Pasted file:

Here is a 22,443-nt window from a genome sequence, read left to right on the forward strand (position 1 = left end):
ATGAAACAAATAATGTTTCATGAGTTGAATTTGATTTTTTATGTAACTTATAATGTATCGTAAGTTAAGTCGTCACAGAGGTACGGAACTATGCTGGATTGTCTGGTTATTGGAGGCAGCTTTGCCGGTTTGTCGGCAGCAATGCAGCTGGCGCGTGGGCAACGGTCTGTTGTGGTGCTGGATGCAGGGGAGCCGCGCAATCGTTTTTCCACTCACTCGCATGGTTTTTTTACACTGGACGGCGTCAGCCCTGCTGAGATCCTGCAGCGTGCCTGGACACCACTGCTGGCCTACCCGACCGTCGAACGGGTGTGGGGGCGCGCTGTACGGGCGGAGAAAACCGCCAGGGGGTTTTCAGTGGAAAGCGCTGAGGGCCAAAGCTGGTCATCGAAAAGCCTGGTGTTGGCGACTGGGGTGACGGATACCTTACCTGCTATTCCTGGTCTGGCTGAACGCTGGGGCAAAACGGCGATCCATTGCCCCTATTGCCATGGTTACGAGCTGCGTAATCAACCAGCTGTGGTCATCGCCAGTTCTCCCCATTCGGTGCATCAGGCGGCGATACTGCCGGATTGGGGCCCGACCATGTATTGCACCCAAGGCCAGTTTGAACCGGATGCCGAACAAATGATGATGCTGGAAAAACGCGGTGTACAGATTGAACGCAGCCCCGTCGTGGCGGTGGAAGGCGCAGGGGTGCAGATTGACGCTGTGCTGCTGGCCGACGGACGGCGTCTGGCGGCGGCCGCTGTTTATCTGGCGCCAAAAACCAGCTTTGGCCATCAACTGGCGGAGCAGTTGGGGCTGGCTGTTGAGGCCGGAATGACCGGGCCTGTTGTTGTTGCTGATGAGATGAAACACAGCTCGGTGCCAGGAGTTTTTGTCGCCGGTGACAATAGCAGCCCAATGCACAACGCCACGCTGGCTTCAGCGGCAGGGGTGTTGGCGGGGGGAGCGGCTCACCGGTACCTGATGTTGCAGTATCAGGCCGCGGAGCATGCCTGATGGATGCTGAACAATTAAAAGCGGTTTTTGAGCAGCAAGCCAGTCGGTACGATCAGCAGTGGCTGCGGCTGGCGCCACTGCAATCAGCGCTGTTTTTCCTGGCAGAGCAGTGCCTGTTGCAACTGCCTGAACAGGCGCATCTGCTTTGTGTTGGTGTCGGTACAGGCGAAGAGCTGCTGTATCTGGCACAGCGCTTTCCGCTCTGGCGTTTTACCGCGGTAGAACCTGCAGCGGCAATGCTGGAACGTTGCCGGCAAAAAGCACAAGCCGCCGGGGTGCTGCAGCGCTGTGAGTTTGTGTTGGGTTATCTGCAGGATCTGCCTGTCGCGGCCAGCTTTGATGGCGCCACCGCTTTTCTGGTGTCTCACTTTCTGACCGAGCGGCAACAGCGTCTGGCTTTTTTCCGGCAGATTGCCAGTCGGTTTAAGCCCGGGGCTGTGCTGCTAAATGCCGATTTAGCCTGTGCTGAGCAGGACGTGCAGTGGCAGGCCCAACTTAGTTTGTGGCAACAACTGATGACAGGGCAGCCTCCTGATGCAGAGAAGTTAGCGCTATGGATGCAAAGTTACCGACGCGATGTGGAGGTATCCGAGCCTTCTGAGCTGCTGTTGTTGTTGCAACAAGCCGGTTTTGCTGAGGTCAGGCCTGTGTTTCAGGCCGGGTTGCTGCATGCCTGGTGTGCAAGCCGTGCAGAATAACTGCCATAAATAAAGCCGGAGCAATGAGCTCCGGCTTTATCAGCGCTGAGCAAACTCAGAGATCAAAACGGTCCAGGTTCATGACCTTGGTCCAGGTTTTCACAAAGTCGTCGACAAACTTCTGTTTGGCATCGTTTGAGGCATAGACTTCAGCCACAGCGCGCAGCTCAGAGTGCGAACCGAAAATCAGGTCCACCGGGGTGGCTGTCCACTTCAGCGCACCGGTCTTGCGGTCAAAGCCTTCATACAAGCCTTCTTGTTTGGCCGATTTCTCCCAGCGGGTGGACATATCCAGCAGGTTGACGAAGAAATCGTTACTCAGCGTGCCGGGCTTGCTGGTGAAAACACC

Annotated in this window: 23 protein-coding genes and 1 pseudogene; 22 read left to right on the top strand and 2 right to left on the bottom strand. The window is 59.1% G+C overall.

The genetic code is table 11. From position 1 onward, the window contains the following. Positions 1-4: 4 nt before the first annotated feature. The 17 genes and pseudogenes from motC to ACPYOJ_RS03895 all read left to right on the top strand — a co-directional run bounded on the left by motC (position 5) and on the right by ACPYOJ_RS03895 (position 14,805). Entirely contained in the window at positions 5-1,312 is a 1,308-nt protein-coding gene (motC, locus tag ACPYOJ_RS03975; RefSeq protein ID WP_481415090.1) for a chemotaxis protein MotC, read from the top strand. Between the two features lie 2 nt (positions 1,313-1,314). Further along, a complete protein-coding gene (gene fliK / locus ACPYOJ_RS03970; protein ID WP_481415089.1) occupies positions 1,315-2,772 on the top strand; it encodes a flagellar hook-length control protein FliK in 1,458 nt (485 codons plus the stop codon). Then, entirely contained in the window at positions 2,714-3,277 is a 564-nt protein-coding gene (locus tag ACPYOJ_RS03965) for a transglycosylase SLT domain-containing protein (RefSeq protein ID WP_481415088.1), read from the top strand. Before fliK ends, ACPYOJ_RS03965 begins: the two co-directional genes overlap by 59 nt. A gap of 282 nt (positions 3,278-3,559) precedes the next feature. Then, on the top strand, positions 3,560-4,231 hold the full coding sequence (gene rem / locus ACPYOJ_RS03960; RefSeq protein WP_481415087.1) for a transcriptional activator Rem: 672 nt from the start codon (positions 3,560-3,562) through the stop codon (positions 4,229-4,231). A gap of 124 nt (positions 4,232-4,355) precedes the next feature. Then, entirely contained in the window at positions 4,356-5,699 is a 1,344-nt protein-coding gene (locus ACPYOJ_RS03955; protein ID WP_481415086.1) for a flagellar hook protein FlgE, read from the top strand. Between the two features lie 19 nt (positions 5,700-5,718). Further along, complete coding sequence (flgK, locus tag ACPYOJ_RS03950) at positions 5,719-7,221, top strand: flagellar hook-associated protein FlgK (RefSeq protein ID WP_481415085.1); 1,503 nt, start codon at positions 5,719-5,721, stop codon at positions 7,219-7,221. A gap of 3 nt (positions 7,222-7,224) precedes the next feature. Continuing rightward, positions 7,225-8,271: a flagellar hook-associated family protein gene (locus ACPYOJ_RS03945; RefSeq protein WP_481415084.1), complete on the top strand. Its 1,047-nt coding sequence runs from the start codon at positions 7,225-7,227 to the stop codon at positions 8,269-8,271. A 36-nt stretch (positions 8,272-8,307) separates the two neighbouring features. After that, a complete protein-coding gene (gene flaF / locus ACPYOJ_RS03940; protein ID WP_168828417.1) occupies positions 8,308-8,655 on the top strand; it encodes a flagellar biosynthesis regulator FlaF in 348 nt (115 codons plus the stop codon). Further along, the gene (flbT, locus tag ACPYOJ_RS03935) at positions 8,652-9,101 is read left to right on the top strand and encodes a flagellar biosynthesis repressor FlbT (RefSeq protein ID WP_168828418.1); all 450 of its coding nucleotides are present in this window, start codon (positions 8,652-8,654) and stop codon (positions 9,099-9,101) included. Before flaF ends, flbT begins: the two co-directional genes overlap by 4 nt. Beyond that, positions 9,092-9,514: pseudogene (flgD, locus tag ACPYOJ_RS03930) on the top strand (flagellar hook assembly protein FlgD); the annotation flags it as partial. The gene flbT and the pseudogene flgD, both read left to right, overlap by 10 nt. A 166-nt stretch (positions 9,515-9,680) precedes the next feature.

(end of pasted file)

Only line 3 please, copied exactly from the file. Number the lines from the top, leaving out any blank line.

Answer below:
Annotated in this window: 23 protein-coding genes and 1 pseudogene; 22 read left to right on the top strand and 2 right to left on the bottom strand. The window is 59.1% G+C overall.